Ad Lib

Somewhere in the back of my mind I’ve had a notion to research and write a book on the history of “bad words.” Being raised Evangelical, I had a preternatural fear of saying something that might damn me to Hell, and even today working in Manhattan, I still flinch when I hear f-bombs falling all around me. Still, the concept of “bad words,” although almost universal, is very odd. We all know the tired jokes of a particularly offensive word in one language being common in another, with an entirely different denotation leading to embarrassing situations. No set of sounds, inherently, means anything bad. Surely it is the intention behind such outbursts that lead to accusations of profanity or blasphemy. I wonder how it got started. The Bible says nothing about bad words—in fact it contains a few—but it does warn against thoughtless curses. That’s because ancient people believed curses really worked.

As I stepped out in the dark to pick up the paper this morning I was curious, then, when a front page story announced, “At school, cursing’s out—for girls only.” The school in question turns out to be Queen of Peach High School in North Arlington, New Jersey. According to Leslie Brody the girls at the school were asked to take a no cursing pledge yesterday, while the boys weren’t. The real story here, however, is not my curiosity about “bad words,” but an insidious sexism. One of the teachers is quoted as saying “We want ladies to act like ladies.” And, of course, what lady would ever have anything to cuss about? Being paid lower wages than a man for the same work? Being blocked out of clergy positions in some churches? Being regularly maligned as “the weaker sex” who, like Eve, bear the guilt of bringing sin into the world? If anything, it seems to me, women have more cause to swear than men.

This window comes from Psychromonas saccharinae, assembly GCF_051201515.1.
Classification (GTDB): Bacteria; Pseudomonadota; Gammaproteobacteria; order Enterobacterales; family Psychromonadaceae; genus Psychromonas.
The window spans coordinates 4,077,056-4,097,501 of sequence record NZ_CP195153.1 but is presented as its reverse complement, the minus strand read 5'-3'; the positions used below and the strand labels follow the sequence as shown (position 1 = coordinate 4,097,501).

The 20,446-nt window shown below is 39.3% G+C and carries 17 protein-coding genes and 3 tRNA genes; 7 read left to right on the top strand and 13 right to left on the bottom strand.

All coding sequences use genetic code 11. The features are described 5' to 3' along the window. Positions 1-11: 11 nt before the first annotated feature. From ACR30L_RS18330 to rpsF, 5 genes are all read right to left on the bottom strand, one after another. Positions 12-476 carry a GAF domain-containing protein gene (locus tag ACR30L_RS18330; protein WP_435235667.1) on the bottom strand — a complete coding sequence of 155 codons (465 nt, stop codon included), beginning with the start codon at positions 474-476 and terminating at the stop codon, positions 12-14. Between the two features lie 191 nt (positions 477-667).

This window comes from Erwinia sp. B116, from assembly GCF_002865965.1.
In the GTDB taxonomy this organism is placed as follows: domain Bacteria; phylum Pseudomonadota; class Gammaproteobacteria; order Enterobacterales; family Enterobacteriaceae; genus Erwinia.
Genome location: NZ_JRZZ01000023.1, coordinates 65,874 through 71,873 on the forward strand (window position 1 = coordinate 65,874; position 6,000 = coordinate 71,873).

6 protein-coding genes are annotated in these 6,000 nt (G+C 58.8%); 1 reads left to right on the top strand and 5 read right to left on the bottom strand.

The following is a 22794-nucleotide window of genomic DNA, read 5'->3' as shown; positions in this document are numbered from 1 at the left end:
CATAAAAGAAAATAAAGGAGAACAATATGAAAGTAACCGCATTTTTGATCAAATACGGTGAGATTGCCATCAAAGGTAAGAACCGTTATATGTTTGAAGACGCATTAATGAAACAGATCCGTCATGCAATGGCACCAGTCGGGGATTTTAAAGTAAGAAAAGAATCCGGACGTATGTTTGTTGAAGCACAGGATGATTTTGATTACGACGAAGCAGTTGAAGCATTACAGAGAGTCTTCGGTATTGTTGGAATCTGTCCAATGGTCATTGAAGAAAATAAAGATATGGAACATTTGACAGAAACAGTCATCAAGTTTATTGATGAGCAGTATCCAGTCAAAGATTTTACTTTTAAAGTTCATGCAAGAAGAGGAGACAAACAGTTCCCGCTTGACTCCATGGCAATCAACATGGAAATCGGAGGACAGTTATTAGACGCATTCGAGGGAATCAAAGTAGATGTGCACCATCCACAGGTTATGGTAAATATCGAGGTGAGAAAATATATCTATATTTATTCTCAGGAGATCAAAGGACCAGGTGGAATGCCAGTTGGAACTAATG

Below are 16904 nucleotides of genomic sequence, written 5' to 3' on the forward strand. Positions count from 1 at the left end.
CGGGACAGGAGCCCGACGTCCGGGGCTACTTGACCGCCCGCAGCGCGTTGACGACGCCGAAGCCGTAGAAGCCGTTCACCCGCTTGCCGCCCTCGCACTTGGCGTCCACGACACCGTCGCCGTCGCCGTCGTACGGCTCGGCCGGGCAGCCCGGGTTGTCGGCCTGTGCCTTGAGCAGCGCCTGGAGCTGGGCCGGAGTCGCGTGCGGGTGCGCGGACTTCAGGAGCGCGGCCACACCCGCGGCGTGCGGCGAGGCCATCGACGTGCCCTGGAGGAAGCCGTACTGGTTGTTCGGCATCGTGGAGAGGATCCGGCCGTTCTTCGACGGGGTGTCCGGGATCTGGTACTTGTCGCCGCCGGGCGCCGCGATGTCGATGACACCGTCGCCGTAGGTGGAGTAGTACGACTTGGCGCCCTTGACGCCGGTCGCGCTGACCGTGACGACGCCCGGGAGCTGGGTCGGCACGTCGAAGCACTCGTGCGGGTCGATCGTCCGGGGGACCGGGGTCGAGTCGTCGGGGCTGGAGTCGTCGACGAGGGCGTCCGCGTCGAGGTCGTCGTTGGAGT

Just when I’ve been lulled into thinking we’re making strides toward equality, such stories dash the ice water of reality into my face. Who decided that it is appropriate for gentlemen to cuss? Can they just not help it? Are the same words any more offensive for slipping past feminine lips than masculine ones? I’m still not convinced about the entire bad word concept. As someone who smiths words every day, indeed, whose living depends on words, I find all words have their uses. It’s really a matter of context. And if I were a girl being told not to say what boys can say, I think I might have some choice words to add to that conversation.

Good, bad, and ugly.

Good, bad, and ugly.

3 responses to “Ad Lib

  1. Some words are indeed reserved — who can speak, and what can be said, are parts of the “slow violence” of language.

  2. Pingback: ‘Who seeks kindness over control’

  3. Richard Braakman

    One thing strikes me about this story. It says the girls were “asked” to take this pledge. So, how many of them said “nah, I’d rather not”? And was their choice respected?

    Somehow I suspect I already know the answer to the last question, but it’s still worth raising.

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